The Dallas Stars officially have a new goaltender. Ben Bishop and the Stars have agreed to a six-year contract for $29.5 million. The average cap hit is a very manageable $4,916,667. The 30-year-old is here for the long haul.

Jim Nill is happy:

"As I stated previously, Ben is an elite goaltender in this League and we're thrilled to be adding him to our mix," he said. "Ben's commitment to what we are building in Dallas, and his passion for wanting to be a part of it, was evident during the negotiating process. We are excited to have him under contract for the next six seasons."

Bishop has proven to be a quality goalie in this league and should help the Stars if he stays healthy. He isn’t going to come in and carry this team like a Carey Price, but he gives a consistently quality effort. His numbers dipped a bit last season due to injury and questionable penalty-killing in front of him, but an improved penalty kill under Ken Hitchcock should aid those results.

• Related: What the Stars will get for their money in Ben Bishop

This cap hit is surprisingly low, considering rumored numbers that people were throwing out there. Some thought out there was that this could go as high as $7 million per year with a discount to Texas for the lack of a state income tax. This cap hit is a million dollars less than Kari Lehtonen. Bishop will have the 18th-highest cap hit of any goalie in the league. The money is almost inconsequential. He’s basically making Antti Niemi money.

Speaking of those guys, the expectation is that Niemi will be bought out when the buyout window opens. Right now it seems like Lehtonen is staying put, but if the Stars can find a quality backup he may not.

The number of years guaranteed to Bishop is causing a bit of a stir today. Six years is a long-term commitment. Goalies can generally be found, but the Stars have had a lot of trouble nailing down quality net minding in recent years. The thought here is that the Stars have a guy they think can count on so hey, why not lock him up?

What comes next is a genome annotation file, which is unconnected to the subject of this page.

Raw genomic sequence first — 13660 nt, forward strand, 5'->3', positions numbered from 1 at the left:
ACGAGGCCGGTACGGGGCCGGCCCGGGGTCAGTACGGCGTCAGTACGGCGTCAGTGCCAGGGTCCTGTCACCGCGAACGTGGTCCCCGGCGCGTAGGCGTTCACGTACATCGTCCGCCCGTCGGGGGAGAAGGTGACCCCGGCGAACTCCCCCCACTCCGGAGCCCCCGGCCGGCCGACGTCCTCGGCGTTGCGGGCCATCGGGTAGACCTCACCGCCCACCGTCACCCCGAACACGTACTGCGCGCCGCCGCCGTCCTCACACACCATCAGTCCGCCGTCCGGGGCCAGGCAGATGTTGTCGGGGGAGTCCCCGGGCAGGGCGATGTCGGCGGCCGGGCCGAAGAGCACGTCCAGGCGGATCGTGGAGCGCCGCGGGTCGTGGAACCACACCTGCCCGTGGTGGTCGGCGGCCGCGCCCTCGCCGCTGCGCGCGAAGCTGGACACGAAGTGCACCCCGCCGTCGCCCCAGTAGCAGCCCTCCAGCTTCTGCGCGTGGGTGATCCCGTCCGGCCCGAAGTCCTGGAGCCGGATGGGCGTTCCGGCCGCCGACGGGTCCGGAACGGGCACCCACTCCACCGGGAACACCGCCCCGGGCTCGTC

When you look closer at the details of the contract, you can see that the Stars safeguarded themselves in case Bishop does fall off of a cliff. The contract is structured so that if Bishop performs poorly the Stars can easily buy him out without taking too much of a hit.

Bishop’s salaries deescalate quickly. In year one he’ll pull in $7,000,000. In years four through six Bishop will be making $3,500,000. In the first three years he has a full no movement clause. Over those final three years it becomes a modified no movement clause. Those last three years aren’t insignificant, but they can easily be moved if necessary. Poor teams who need to hit the salary floor but don’t want to pay actual money would line up to take that contract unless he completely craters.

If he does crater, the low cash payments make a buyout more palatable. Teams pay 2/3 of the remaining money owed, not cap hit, over twice the number of years for a buyout. If he craters and the Stars need to buy him out, they’ll end up having him for $1,750,000 against the cap for six (gulp), four (yuck), or two (eh) years. Ideally that won’t happen, but the Stars have some protection built in here in the case it does.

I can in no way guarantee this will work out, but I am confident this is a good first step to fixing what ails the Stars in the short term. They have to try to win now while they can before they need to reconstitute the roster after Tyler Seguin gets paid. I think Bishop helps to that end. If this is all the Stars do this offseason, I’ll have less confidence in the plan, but if this is the first volley of several moves that get this roster back to respectability then I think they are headed in the right direction.